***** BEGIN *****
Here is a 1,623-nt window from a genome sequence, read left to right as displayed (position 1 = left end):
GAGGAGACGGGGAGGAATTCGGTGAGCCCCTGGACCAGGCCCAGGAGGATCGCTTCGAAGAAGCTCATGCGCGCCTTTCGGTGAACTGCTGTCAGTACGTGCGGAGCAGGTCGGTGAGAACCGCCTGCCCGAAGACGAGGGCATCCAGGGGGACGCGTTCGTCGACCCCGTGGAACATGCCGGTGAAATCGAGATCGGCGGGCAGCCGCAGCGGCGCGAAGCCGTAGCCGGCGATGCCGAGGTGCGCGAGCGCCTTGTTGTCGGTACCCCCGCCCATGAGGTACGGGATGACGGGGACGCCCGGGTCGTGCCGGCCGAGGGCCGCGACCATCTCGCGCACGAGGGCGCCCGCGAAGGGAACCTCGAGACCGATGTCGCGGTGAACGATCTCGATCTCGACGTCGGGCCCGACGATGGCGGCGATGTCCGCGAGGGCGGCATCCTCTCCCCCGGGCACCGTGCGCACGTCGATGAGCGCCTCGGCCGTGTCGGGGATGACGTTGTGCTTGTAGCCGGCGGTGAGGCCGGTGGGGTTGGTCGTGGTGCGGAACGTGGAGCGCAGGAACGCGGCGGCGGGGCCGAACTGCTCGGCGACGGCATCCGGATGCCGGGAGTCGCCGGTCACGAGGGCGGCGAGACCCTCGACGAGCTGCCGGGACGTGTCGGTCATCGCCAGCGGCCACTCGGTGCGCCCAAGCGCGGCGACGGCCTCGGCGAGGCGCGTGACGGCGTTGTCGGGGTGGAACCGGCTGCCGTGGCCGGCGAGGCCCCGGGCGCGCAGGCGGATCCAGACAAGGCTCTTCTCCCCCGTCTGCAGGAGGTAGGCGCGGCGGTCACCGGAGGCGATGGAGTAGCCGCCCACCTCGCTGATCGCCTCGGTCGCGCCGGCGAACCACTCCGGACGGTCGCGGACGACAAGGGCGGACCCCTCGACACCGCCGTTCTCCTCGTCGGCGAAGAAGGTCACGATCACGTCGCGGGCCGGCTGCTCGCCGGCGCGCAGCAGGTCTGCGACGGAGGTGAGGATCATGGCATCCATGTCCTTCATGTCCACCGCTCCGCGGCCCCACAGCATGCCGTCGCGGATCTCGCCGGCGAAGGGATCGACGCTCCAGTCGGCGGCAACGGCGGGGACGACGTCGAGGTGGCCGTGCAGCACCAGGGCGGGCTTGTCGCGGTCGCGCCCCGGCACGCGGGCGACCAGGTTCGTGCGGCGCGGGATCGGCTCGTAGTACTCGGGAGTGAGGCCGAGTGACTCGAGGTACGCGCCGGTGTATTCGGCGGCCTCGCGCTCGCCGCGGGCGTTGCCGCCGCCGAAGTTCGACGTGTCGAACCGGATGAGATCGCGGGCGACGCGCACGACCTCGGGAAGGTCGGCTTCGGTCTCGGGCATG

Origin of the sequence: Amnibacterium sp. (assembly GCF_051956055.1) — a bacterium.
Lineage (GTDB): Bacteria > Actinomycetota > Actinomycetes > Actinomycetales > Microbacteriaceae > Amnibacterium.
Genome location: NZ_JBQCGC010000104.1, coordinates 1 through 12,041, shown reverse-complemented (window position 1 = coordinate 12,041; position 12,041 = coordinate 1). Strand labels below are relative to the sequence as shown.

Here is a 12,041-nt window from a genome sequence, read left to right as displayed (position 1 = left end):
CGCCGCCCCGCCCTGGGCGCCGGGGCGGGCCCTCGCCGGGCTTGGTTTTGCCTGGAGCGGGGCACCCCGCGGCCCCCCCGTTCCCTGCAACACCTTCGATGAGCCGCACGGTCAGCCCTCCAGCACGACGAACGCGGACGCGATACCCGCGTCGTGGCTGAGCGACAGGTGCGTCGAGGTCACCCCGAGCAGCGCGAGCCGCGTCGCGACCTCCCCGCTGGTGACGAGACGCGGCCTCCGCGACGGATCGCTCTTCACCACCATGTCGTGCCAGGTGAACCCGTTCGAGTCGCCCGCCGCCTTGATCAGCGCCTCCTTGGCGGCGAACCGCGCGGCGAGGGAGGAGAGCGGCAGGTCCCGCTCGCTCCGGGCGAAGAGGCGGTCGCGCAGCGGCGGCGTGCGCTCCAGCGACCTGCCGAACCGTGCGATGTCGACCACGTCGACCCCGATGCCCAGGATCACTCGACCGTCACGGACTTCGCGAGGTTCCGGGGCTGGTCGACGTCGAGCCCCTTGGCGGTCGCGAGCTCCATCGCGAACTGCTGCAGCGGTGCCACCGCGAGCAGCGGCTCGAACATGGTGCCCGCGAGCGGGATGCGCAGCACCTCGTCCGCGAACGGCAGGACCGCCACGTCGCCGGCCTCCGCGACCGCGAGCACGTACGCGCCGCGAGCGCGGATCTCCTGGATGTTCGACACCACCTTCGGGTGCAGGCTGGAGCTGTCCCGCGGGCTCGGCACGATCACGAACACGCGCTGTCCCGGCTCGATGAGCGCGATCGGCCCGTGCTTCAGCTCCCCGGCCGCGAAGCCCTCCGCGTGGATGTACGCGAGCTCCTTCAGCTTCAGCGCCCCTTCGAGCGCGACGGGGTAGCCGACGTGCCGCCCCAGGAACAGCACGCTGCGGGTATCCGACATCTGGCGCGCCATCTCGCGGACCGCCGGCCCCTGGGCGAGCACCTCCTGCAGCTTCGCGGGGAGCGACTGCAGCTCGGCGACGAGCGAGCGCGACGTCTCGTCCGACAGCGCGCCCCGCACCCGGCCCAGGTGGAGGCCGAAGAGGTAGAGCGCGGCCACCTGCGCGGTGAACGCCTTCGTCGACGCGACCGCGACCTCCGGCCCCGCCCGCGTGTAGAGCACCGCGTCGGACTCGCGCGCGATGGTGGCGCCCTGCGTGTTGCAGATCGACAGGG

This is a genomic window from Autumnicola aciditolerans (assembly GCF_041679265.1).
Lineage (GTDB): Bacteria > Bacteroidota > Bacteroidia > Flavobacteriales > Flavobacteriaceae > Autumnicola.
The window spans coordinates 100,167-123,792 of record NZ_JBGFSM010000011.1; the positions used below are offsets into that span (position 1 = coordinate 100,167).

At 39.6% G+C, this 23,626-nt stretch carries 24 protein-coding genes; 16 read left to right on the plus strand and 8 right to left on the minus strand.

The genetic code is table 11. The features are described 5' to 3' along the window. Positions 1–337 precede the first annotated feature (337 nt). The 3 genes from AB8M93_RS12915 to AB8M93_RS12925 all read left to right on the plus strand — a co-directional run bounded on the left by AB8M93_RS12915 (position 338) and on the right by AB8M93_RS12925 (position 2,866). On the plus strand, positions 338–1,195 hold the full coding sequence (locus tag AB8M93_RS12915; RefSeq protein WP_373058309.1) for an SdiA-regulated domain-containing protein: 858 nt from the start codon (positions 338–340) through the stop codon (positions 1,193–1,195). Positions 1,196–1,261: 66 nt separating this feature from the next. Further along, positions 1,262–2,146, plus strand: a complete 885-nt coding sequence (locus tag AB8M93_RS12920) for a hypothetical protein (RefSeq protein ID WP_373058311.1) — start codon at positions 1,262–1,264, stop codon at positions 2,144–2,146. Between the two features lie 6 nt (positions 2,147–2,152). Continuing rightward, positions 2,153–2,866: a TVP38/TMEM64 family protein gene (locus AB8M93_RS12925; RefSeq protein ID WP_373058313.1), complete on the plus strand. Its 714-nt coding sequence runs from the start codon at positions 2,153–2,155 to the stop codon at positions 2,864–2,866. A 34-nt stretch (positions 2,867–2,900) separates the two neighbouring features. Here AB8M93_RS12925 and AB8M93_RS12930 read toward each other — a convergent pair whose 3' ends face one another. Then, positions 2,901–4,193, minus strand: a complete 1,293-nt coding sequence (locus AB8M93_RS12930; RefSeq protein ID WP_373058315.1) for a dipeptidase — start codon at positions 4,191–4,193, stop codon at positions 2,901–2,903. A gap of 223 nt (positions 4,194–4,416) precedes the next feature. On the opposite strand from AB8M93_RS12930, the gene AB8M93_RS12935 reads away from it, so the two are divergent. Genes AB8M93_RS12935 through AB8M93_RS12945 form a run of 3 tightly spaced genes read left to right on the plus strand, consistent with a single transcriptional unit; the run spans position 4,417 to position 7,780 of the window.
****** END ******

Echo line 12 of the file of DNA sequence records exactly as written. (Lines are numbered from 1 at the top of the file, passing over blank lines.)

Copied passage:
The genetic code is table 11. The features are described 5' to 3' along the window. Positions 1–337 precede the first annotated feature (337 nt). The 3 genes from AB8M93_RS12915 to AB8M93_RS12925 all read left to right on the plus strand — a co-directional run bounded on the left by AB8M93_RS12915 (position 338) and on the right by AB8M93_RS12925 (position 2,866). On the plus strand, positions 338–1,195 hold the full coding sequence (locus tag AB8M93_RS12915; RefSeq protein WP_373058309.1) for an SdiA-regulated domain-containing protein: 858 nt from the start codon (positions 338–340) through the stop codon (positions 1,193–1,195). Positions 1,196–1,261: 66 nt separating this feature from the next. Further along, positions 1,262–2,146, plus strand: a complete 885-nt coding sequence (locus tag AB8M93_RS12920) for a hypothetical protein (RefSeq protein ID WP_373058311.1) — start codon at positions 1,262–1,264, stop codon at positions 2,144–2,146. Between the two features lie 6 nt (positions 2,147–2,152). Continuing rightward, positions 2,153–2,866: a TVP38/TMEM64 family protein gene (locus AB8M93_RS12925; RefSeq protein ID WP_373058313.1), complete on the plus strand. Its 714-nt coding sequence runs from the start codon at positions 2,153–2,155 to the stop codon at positions 2,864–2,866. A 34-nt stretch (positions 2,867–2,900) separates the two neighbouring features. Here AB8M93_RS12925 and AB8M93_RS12930 read toward each other — a convergent pair whose 3' ends face one another. Then, positions 2,901–4,193, minus strand: a complete 1,293-nt coding sequence (locus AB8M93_RS12930; RefSeq protein ID WP_373058315.1) for a dipeptidase — start codon at positions 4,191–4,193, stop codon at positions 2,901–2,903. A gap of 223 nt (positions 4,194–4,416) precedes the next feature. On the opposite strand from AB8M93_RS12930, the gene AB8M93_RS12935 reads away from it, so the two are divergent. Genes AB8M93_RS12935 through AB8M93_RS12945 form a run of 3 tightly spaced genes read left to right on the plus strand, consistent with a single transcriptional unit; the run spans position 4,417 to position 7,780 of the window.